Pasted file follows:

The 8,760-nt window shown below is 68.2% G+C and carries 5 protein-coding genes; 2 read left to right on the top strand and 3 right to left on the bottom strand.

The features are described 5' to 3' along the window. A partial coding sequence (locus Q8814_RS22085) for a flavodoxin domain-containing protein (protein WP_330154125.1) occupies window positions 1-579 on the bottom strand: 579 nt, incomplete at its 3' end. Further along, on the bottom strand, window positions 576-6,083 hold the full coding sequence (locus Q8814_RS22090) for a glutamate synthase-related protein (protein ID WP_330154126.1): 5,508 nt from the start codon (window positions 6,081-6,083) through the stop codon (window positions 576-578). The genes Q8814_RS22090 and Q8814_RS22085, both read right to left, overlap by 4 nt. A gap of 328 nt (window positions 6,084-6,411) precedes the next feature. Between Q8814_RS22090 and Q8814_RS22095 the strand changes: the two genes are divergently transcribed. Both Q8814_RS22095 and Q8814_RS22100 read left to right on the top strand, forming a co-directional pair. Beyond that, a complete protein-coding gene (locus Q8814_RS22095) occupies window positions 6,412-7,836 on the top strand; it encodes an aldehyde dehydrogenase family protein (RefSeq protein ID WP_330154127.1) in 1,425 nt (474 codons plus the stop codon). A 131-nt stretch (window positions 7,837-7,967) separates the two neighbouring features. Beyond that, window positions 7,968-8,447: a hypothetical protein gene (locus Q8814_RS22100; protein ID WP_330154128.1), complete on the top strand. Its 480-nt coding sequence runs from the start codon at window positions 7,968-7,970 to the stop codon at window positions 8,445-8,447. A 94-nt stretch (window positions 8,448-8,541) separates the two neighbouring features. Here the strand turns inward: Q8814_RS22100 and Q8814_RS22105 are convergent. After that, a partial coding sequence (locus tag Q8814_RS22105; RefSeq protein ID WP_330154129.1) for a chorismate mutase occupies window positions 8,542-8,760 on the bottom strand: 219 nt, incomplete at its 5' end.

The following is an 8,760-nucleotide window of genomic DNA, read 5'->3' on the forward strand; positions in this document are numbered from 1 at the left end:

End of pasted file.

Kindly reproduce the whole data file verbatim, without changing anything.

The 8,760-nt window shown below is 68.2% G+C and carries 5 protein-coding genes; 2 read left to right on the top strand and 3 right to left on the bottom strand.

The features are described 5' to 3' along the window. A partial coding sequence (locus Q8814_RS22085) for a flavodoxin domain-containing protein (protein WP_330154125.1) occupies window positions 1-579 on the bottom strand: 579 nt, incomplete at its 3' end. Further along, on the bottom strand, window positions 576-6,083 hold the full coding sequence (locus Q8814_RS22090) for a glutamate synthase-related protein (protein ID WP_330154126.1): 5,508 nt from the start codon (window positions 6,081-6,083) through the stop codon (window positions 576-578). The genes Q8814_RS22090 and Q8814_RS22085, both read right to left, overlap by 4 nt. A gap of 328 nt (window positions 6,084-6,411) precedes the next feature. Between Q8814_RS22090 and Q8814_RS22095 the strand changes: the two genes are divergently transcribed. Both Q8814_RS22095 and Q8814_RS22100 read left to right on the top strand, forming a co-directional pair. Beyond that, a complete protein-coding gene (locus Q8814_RS22095) occupies window positions 6,412-7,836 on the top strand; it encodes an aldehyde dehydrogenase family protein (RefSeq protein ID WP_330154127.1) in 1,425 nt (474 codons plus the stop codon). A 131-nt stretch (window positions 7,837-7,967) separates the two neighbouring features. Beyond that, window positions 7,968-8,447: a hypothetical protein gene (locus Q8814_RS22100; protein ID WP_330154128.1), complete on the top strand. Its 480-nt coding sequence runs from the start codon at window positions 7,968-7,970 to the stop codon at window positions 8,445-8,447. A 94-nt stretch (window positions 8,448-8,541) separates the two neighbouring features. Here the strand turns inward: Q8814_RS22100 and Q8814_RS22105 are convergent. After that, a partial coding sequence (locus tag Q8814_RS22105; RefSeq protein ID WP_330154129.1) for a chorismate mutase occupies window positions 8,542-8,760 on the bottom strand: 219 nt, incomplete at its 5' end.

The following is an 8,760-nucleotide window of genomic DNA, read 5'->3' on the forward strand; positions in this document are numbered from 1 at the left end: